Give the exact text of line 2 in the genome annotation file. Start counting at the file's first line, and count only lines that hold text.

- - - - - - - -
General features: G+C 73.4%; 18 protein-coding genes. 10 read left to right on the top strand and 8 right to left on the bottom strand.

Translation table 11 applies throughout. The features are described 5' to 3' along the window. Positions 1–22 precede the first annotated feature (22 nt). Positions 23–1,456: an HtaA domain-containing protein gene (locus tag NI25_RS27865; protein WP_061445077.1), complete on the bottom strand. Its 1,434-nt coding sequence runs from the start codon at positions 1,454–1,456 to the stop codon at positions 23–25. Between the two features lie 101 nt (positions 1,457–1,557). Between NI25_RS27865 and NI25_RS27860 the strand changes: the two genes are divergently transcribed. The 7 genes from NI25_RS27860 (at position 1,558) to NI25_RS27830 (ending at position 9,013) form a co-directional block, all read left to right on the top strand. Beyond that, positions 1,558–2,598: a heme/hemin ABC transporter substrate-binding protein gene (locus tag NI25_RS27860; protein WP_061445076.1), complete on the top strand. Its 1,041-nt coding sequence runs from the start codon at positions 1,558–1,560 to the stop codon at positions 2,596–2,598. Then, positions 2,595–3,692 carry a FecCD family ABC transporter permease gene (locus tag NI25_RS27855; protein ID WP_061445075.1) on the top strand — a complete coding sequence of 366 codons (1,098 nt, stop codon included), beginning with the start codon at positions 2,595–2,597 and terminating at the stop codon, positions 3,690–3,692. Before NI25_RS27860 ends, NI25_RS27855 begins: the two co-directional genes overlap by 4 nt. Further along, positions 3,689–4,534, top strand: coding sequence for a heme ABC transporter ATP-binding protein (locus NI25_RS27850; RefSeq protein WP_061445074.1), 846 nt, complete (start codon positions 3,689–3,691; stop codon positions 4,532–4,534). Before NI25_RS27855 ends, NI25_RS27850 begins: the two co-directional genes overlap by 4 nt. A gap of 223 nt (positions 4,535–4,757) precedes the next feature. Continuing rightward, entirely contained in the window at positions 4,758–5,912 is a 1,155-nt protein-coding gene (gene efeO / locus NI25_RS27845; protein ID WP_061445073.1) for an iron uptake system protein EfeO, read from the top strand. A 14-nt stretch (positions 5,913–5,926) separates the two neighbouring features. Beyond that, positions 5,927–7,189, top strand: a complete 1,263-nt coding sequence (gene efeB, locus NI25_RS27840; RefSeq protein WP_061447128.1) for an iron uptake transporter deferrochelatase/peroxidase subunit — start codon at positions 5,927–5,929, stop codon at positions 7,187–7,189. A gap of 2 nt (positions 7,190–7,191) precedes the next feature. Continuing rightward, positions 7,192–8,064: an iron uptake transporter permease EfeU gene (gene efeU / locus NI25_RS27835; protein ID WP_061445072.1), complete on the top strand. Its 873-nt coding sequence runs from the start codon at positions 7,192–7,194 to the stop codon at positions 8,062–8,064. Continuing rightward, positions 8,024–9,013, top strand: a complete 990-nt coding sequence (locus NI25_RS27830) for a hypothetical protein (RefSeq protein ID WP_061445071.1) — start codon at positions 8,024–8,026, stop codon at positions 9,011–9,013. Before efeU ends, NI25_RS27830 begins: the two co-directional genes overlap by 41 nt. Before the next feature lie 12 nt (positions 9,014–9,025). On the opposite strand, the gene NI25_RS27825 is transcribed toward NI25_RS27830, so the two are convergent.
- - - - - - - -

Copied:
Translation table 11 applies throughout. The features are described 5' to 3' along the window. Positions 1–22 precede the first annotated feature (22 nt). Positions 23–1,456: an HtaA domain-containing protein gene (locus tag NI25_RS27865; protein WP_061445077.1), complete on the bottom strand. Its 1,434-nt coding sequence runs from the start codon at positions 1,454–1,456 to the stop codon at positions 23–25. Between the two features lie 101 nt (positions 1,457–1,557). Between NI25_RS27865 and NI25_RS27860 the strand changes: the two genes are divergently transcribed. The 7 genes from NI25_RS27860 (at position 1,558) to NI25_RS27830 (ending at position 9,013) form a co-directional block, all read left to right on the top strand. Beyond that, positions 1,558–2,598: a heme/hemin ABC transporter substrate-binding protein gene (locus tag NI25_RS27860; protein WP_061445076.1), complete on the top strand. Its 1,041-nt coding sequence runs from the start codon at positions 1,558–1,560 to the stop codon at positions 2,596–2,598. Then, positions 2,595–3,692 carry a FecCD family ABC transporter permease gene (locus tag NI25_RS27855; protein ID WP_061445075.1) on the top strand — a complete coding sequence of 366 codons (1,098 nt, stop codon included), beginning with the start codon at positions 2,595–2,597 and terminating at the stop codon, positions 3,690–3,692. Before NI25_RS27860 ends, NI25_RS27855 begins: the two co-directional genes overlap by 4 nt. Further along, positions 3,689–4,534, top strand: coding sequence for a heme ABC transporter ATP-binding protein (locus NI25_RS27850; RefSeq protein WP_061445074.1), 846 nt, complete (start codon positions 3,689–3,691; stop codon positions 4,532–4,534). Before NI25_RS27855 ends, NI25_RS27850 begins: the two co-directional genes overlap by 4 nt. A gap of 223 nt (positions 4,535–4,757) precedes the next feature. Continuing rightward, entirely contained in the window at positions 4,758–5,912 is a 1,155-nt protein-coding gene (gene efeO / locus NI25_RS27845; protein ID WP_061445073.1) for an iron uptake system protein EfeO, read from the top strand. A 14-nt stretch (positions 5,913–5,926) separates the two neighbouring features. Beyond that, positions 5,927–7,189, top strand: a complete 1,263-nt coding sequence (gene efeB, locus NI25_RS27840; RefSeq protein WP_061447128.1) for an iron uptake transporter deferrochelatase/peroxidase subunit — start codon at positions 5,927–5,929, stop codon at positions 7,187–7,189. A gap of 2 nt (positions 7,190–7,191) precedes the next feature. Continuing rightward, positions 7,192–8,064: an iron uptake transporter permease EfeU gene (gene efeU / locus NI25_RS27835; protein ID WP_061445072.1), complete on the top strand. Its 873-nt coding sequence runs from the start codon at positions 7,192–7,194 to the stop codon at positions 8,062–8,064. Continuing rightward, positions 8,024–9,013, top strand: a complete 990-nt coding sequence (locus NI25_RS27830) for a hypothetical protein (RefSeq protein ID WP_061445071.1) — start codon at positions 8,024–8,026, stop codon at positions 9,011–9,013. Before efeU ends, NI25_RS27830 begins: the two co-directional genes overlap by 41 nt. Before the next feature lie 12 nt (positions 9,014–9,025). On the opposite strand, the gene NI25_RS27825 is transcribed toward NI25_RS27830, so the two are convergent.